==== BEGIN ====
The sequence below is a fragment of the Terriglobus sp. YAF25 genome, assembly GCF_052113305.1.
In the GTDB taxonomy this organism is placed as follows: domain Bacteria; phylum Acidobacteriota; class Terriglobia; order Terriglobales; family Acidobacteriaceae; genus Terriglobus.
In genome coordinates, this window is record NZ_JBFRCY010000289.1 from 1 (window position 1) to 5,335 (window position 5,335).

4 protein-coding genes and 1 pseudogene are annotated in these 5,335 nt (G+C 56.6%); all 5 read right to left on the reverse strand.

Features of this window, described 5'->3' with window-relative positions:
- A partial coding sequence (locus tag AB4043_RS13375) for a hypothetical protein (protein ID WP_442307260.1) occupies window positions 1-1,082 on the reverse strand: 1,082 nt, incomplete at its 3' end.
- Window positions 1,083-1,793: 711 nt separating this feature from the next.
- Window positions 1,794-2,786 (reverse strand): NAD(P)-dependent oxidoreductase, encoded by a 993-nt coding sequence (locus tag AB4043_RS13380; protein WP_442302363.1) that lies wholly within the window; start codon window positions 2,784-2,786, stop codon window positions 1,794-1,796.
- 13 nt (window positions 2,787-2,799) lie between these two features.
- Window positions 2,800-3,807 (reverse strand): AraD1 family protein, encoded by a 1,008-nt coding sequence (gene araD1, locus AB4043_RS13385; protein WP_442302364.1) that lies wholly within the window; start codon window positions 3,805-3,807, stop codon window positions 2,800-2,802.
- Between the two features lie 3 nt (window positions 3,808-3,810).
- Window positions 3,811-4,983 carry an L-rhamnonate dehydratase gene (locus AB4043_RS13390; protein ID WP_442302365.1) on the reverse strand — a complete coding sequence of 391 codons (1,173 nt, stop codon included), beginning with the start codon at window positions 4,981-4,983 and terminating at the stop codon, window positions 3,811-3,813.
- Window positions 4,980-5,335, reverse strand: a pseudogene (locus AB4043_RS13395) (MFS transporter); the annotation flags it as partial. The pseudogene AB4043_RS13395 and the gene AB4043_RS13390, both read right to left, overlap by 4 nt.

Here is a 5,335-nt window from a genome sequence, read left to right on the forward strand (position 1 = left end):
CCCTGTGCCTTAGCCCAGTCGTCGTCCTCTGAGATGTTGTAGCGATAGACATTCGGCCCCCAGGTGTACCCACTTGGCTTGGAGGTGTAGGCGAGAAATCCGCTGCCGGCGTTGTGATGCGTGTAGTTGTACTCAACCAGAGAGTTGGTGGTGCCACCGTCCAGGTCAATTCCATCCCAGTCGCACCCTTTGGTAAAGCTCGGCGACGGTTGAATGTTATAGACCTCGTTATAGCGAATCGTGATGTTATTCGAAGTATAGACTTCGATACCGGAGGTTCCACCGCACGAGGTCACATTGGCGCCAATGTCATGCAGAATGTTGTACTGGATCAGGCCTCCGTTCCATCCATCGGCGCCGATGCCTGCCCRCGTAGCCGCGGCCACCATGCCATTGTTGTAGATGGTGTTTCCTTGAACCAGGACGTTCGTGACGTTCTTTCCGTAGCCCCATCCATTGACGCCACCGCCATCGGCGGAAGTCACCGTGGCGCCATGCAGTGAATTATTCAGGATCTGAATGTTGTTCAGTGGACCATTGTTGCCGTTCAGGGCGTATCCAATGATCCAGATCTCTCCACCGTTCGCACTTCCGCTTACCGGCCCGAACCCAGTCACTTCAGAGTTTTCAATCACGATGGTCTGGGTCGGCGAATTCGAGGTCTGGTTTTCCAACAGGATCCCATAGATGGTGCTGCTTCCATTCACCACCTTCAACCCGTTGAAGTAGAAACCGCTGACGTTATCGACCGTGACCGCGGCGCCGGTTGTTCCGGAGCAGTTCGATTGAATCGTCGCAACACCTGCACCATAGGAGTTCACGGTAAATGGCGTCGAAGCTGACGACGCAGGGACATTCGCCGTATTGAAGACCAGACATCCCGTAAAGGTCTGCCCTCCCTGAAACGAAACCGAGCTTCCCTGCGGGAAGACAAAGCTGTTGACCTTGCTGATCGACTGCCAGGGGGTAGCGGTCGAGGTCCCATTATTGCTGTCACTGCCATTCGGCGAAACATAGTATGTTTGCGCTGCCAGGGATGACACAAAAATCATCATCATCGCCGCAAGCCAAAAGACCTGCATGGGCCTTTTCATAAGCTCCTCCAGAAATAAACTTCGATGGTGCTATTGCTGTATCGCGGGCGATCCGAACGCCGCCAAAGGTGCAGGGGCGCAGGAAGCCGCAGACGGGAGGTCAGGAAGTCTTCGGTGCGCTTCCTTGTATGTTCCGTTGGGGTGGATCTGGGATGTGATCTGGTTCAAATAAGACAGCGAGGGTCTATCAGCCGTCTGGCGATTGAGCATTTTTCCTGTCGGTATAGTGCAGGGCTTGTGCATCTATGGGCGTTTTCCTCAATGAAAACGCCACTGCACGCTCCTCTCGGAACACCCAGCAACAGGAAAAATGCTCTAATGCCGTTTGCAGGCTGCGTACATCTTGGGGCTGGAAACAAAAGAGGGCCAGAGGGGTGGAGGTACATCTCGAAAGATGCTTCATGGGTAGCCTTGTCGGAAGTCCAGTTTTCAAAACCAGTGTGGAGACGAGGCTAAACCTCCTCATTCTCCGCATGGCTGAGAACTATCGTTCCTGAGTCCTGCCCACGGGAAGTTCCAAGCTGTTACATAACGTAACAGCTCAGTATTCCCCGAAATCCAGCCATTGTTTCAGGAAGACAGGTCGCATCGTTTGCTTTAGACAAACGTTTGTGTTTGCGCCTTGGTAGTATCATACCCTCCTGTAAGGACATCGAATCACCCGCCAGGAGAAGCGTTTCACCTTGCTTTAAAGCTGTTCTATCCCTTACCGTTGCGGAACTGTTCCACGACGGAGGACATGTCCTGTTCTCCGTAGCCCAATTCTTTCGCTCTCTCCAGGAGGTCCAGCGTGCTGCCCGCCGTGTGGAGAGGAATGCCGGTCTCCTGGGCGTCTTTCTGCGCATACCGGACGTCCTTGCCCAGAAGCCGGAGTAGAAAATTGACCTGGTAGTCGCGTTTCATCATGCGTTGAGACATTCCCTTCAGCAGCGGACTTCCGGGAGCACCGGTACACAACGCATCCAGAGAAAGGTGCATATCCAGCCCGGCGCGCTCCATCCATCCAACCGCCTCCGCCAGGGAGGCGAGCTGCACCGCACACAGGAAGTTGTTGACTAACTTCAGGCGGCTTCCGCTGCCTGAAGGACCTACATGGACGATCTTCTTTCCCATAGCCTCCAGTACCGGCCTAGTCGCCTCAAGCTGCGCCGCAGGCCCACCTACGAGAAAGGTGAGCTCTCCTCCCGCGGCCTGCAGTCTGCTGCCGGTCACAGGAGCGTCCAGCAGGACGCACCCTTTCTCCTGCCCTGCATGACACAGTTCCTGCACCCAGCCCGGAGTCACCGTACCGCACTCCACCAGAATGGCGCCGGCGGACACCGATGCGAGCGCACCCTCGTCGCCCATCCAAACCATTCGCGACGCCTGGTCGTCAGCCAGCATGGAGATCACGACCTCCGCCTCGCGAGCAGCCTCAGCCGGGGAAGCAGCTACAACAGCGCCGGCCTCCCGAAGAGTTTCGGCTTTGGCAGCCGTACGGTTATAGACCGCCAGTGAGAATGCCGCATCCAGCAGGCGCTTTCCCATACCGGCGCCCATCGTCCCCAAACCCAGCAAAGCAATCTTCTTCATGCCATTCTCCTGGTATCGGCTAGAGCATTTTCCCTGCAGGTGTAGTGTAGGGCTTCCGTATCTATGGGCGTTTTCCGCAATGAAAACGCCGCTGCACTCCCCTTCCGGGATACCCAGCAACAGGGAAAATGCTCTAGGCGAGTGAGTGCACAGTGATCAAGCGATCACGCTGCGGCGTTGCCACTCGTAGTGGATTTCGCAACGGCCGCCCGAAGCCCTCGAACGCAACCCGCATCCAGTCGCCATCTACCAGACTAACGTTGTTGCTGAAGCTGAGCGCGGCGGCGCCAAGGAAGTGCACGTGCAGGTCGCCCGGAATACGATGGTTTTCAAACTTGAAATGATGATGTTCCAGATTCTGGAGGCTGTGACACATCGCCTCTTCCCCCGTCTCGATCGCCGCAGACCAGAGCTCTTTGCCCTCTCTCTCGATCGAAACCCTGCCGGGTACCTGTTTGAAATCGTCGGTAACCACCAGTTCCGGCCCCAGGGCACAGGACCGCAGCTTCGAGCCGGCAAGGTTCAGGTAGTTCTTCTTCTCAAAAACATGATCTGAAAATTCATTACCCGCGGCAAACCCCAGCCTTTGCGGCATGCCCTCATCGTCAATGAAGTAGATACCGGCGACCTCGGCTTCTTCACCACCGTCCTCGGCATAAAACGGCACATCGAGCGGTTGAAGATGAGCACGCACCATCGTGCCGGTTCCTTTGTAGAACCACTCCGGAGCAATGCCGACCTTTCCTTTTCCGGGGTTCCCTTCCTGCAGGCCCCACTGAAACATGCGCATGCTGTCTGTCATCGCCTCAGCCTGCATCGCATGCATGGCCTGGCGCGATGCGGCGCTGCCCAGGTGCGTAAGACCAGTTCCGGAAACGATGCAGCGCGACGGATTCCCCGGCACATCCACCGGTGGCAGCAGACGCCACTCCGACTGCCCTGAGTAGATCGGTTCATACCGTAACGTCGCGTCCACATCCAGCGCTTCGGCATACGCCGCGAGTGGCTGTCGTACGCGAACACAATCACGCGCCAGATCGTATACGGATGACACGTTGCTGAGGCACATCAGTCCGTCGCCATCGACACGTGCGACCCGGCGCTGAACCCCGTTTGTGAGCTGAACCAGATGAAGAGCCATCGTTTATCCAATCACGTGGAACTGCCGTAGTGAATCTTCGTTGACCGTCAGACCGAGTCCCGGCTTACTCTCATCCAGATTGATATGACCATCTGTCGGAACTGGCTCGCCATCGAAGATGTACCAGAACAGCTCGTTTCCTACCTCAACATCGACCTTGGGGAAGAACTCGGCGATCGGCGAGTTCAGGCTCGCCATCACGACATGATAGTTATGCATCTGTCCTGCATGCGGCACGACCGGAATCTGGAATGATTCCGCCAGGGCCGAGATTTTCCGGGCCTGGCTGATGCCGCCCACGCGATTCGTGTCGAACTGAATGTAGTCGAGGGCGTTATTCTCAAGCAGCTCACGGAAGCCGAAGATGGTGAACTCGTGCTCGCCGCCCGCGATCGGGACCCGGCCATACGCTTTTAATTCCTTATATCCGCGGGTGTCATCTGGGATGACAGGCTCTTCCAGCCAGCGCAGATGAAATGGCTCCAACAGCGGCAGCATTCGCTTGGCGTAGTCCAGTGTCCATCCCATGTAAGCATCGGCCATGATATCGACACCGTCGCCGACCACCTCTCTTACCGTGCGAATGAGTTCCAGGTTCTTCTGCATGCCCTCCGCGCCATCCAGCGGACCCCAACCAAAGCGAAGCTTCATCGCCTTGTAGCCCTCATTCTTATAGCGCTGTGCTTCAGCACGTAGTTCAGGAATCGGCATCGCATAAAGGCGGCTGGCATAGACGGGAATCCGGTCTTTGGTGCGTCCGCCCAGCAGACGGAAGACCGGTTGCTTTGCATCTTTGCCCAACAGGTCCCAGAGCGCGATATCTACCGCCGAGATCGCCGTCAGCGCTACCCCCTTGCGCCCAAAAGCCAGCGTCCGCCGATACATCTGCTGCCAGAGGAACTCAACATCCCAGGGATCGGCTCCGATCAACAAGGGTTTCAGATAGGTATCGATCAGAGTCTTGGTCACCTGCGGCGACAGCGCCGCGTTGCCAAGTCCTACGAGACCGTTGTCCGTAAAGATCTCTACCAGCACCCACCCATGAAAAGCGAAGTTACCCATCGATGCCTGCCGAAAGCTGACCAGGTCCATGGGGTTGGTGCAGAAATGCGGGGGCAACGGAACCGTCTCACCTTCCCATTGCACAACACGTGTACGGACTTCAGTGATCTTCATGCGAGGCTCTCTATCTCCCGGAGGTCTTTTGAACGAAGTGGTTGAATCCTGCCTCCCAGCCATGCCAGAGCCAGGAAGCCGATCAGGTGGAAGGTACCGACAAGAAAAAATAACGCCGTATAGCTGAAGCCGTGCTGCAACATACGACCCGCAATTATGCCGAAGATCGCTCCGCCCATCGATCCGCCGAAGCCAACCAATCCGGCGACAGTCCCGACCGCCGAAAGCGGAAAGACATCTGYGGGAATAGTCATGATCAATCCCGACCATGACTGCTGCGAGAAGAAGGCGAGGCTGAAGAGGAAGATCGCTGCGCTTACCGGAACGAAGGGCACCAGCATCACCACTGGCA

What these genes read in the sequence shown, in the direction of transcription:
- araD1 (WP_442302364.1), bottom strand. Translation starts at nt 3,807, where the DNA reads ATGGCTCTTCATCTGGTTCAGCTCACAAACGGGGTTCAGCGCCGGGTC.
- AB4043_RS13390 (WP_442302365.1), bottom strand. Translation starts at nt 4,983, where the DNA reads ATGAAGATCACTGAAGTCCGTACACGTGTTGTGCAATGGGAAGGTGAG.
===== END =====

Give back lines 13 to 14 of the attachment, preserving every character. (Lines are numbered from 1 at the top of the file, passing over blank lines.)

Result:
- Window positions 4,980-5,335, reverse strand: a pseudogene (locus AB4043_RS13395) (MFS transporter); the annotation flags it as partial. The pseudogene AB4043_RS13395 and the gene AB4043_RS13390, both read right to left, overlap by 4 nt.

Here is a 5,335-nt window from a genome sequence, read left to right on the forward strand (position 1 = left end):